- GDP (PPP):
- $42.6 billion
- 4.7% growth
- 4.0% 5-year compound annual growth
- $11,485 per capita
- Inflation (CPI):
- FDI Inflow:
Georgia’s economic freedom score is 77.1, making its economy the 12th freest in the 2020 Index. Its overall score has increased by 1.2 points with noticeable improvements on all indicators related to the rule of law. Georgia is ranked 6th among 45 countries in the Europe region, and its overall score is well above the regional and world averages.
The Georgian economy continues its spectacular, seven-year run up the ranks of the mostly free. GDP has also been expanding at a healthy rate for the past five years.
Multi-year reforms to reduce corruption, cut regulation, and simplify taxes have led to upward movement in all aspects of economic freedom. A top-10 ranking will require even more intensive efforts to improve perceptions of government integrity and judicial effectiveness. A good first step to avoid controversies over judicial appointments would be legislative action to protect the independence of the judiciary.
Georgia was forcibly incorporated into the Soviet Union in 1921 and regained its independence in 1991. Russia invaded Georgia in 2008 and continues to occupy the South Ossetia and Abkhazia regions, which account for approximately 20 percent of Georgia’s territory. Weeks of protests in mid-2019 highlighted continuing Georgia–Russia tensions. Georgian Dream continues to be the country’s ruling party, but Mamuka Bakhtadze was replaced as prime minister in September 2019 by controversial Minister of Internal Affairs Gerogi Gakharia, whose resignation had been demanded during the protests. Georgia’s economy has improved noticeably after years of economic recession. Agriculture and related industries employ over half of the workforce. Georgia remains an official aspirant for NATO membership.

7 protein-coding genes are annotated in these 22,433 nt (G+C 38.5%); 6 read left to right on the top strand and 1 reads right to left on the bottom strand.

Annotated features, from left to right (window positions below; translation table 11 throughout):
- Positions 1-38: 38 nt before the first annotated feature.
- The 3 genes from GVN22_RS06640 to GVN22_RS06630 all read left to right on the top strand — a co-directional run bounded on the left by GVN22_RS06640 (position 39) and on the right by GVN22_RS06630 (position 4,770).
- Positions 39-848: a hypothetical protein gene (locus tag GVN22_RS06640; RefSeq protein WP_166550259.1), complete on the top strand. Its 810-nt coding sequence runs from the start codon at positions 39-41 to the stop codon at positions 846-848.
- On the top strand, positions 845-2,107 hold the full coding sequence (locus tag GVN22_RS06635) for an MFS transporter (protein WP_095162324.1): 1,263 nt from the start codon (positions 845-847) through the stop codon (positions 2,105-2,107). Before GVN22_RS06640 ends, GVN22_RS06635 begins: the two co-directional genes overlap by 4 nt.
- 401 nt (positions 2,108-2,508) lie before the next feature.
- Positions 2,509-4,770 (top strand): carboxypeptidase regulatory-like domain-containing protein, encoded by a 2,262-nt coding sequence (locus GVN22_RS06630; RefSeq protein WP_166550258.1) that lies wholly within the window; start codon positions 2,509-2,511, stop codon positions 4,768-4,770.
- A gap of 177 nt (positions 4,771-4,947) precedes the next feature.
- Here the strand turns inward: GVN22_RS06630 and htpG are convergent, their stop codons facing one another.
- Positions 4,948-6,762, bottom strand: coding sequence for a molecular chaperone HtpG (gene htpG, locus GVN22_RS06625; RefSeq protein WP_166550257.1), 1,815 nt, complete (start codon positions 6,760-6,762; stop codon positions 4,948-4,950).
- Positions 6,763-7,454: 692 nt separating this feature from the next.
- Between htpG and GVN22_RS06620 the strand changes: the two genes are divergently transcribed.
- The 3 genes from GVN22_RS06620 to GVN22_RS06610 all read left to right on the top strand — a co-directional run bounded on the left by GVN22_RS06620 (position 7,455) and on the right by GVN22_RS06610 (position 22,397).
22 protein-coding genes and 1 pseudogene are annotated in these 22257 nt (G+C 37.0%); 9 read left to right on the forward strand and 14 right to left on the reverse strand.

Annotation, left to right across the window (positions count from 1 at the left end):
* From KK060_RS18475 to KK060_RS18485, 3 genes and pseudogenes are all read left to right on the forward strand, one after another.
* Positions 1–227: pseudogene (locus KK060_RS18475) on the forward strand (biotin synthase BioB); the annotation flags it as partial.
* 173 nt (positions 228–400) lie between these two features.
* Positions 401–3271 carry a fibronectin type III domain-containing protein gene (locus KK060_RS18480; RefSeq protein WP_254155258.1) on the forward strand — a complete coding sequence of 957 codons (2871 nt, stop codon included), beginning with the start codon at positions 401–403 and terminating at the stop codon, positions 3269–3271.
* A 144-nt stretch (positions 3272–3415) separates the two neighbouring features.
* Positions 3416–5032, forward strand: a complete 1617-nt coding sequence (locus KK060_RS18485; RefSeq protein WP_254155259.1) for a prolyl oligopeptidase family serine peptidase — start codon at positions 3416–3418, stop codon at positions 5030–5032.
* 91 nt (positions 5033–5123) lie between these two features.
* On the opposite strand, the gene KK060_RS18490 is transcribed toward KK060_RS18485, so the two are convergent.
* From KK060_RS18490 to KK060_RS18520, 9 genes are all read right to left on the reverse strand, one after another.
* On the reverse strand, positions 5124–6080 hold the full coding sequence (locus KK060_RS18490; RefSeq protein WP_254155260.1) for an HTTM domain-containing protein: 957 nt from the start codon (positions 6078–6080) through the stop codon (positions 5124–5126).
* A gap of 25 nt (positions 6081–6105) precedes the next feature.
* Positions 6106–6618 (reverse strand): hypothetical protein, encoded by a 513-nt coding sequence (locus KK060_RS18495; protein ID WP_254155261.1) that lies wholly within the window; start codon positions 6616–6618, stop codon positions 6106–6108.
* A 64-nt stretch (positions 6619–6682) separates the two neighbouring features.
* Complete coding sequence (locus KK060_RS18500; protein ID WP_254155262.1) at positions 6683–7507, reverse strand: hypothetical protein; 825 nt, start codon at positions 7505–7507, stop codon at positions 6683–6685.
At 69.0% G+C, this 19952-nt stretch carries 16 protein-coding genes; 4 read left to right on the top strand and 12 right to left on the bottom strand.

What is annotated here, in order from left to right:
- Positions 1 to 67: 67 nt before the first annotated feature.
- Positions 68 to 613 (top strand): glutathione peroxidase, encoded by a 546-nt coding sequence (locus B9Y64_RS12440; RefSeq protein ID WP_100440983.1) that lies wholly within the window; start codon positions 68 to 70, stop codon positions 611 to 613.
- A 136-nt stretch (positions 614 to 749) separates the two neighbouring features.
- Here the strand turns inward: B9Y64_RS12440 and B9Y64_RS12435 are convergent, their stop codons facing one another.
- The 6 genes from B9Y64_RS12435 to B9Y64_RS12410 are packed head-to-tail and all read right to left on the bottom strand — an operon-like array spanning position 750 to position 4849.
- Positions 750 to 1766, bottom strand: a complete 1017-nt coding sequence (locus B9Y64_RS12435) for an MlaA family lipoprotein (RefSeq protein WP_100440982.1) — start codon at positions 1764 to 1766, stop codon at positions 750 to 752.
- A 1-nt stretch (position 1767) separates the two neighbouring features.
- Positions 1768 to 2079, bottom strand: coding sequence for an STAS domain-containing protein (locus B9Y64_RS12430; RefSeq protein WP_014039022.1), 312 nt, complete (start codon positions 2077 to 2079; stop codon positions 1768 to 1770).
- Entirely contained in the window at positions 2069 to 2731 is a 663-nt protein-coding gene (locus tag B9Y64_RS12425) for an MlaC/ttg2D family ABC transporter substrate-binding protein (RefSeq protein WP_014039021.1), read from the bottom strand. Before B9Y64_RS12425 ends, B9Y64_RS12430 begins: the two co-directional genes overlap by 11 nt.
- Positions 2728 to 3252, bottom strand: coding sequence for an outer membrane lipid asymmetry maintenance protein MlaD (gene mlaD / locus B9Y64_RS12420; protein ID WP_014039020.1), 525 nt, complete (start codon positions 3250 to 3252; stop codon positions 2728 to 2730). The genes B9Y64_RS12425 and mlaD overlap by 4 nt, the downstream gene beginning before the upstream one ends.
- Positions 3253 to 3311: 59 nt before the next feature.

Secured interests in both real and personal property are recognized and recorded, but deficiencies in court operations can keep investors from realizing their rights in property offered as collateral. Despite ongoing judicial reforms, substantial executive and legislative interference in the courts persists. Georgia has made great progress in fighting petty corruption, but high-level “elite corruption” by public officials remains a problem.
The flat individual income tax rate is 20 percent, and the flat corporate tax rate is 15 percent. Other taxes include value-added and dividends taxes. The overall tax burden equals 25.7 percent of total domestic income. Government spending has amounted to 9.6 percent of the country’s output (GDP) over the past three years, and budget deficits have averaged 1.0 percent of GDP. Public debt is equivalent to 44.5 percent of GDP.
Georgia has recently made a number of business-friendly changes, although requiring that a value-added tax must be levied on advance payments for goods and services has increased business costs. Business friendliness outstrips business friendliness in other post-Soviet countries. Labor costs are low. Privatization of many water and power utility companies in Georgia has reduced the cost of government subsidies.
The total value of exports and imports of goods and services equals 121.7 percent of GDP. The average applied tariff rate is 0.7 percent, and 66 nontariff measures are in force. Foreign and domestic investments receive equal treatment, but transparency is an issue. With the banking sector growing and modernized, access to financing has improved. The stock exchange is small and underdeveloped.